Crystal clear and beautiful! Somewhere between the beautiful turquoise color, the refreshing cool temperature, and the serene wooded area you will find total zen! Even with the kids playing and people playing music it’s like a little break from reality. It’s beautiful. If you float right over the actual spring itself you can see the water coming up through the rocks in the ground.
Bring goggles and a snorkel for the full affect!
The swimming hole itself is not huge, it has ropes on either end to designate a safer place to stay. This is central Florida. There are gators. And bears...
I feel this is a great half a day.
There is no playground, the earth is the play ground!
There is a concession stand (closed now - covid), public restrooms with showers and changing areas. They were very clean in my encounters.
Alexander Springs is a first-magnitude spring from which over 64 million gallons of crystal clear spring water flows ever day. The water is a refreshing 72 degrees year-round and is very clear. The spring has multiple boils and the area has a sandy bottom. The depth of the swimming area varies from knee/waist level on the periphery (perfect for young children) to around 30' at its deepest point. There are a few sets of steps into the Spring, and a launch area off to the side for those entering with kayaks or canoes. Many people dive, snorkel and explore the bottom area as there is a lot of cool rock and great There is no playground but a concession stand, public restrooms with showers and changing areas.
My recommendation: Get there earlyish and enjoy the morning wild life. Birds and fish are especially visible earlier in the day. You may see turtles, alligators, otter, and bald eagle. Get your area set up and then hang out in the spring floating, swimming, maybe playing beach ball or frisbee and breathing the clean air. Enjoy a picnic lunch, BBQ or subs, what ever ends up being best. Then camp out for a few hours. Enjoy being. Hike the trails, or rent a canoe or kayak the afternoon. This is a great way to see more of the beauty of the world.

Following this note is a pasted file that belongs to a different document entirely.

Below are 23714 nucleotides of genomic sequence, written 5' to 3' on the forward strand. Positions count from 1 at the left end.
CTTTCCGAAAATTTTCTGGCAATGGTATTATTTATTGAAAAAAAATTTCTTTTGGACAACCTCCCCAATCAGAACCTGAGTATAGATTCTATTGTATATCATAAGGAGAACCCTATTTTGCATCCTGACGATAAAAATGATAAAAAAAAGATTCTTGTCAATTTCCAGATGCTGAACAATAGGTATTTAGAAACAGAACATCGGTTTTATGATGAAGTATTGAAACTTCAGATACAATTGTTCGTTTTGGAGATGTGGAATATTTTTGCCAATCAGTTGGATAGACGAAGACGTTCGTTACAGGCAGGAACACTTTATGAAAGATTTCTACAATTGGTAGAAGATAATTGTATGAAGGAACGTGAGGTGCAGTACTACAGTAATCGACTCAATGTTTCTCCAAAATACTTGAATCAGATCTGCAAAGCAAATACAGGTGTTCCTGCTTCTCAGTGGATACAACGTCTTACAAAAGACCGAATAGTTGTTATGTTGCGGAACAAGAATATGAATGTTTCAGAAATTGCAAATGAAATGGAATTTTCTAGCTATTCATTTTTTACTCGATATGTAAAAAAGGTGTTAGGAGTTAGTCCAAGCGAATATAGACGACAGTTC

Timucuan trail was closed while we were there, but the 0.9-mile loop through an excellent representation of habitats found in and around the Big Scrub. It references the people who once lived along the shores of Alexander Spring.
Our memories there are priceless.
A growing body of research points to the beneficial effects that exposure to the natural world has on health, reducing stress and promoting healing. Now, policymakers, employers, and healthcare providers are increasingly considering the human need for nature in how they plan and operate.
Studies have shown that time in nature — as long as people feel safe — is an antidote for stress: It can lower blood pressure and stress hormone levels, reduce nervous system arousal, enhance immune system function, increase self-esteem, reduce anxiety, and improve mood. Attention Deficit Disorder and aggression lessen in natural environments, which also help speed the rate of healing. Psychiatric unit researchers found that being in nature reduced feelings of isolation, promoted calm, and lifted mood among patients.
The moral of the story is: If you can get to Alexander Springs, go!
Make the memories, explore, and live!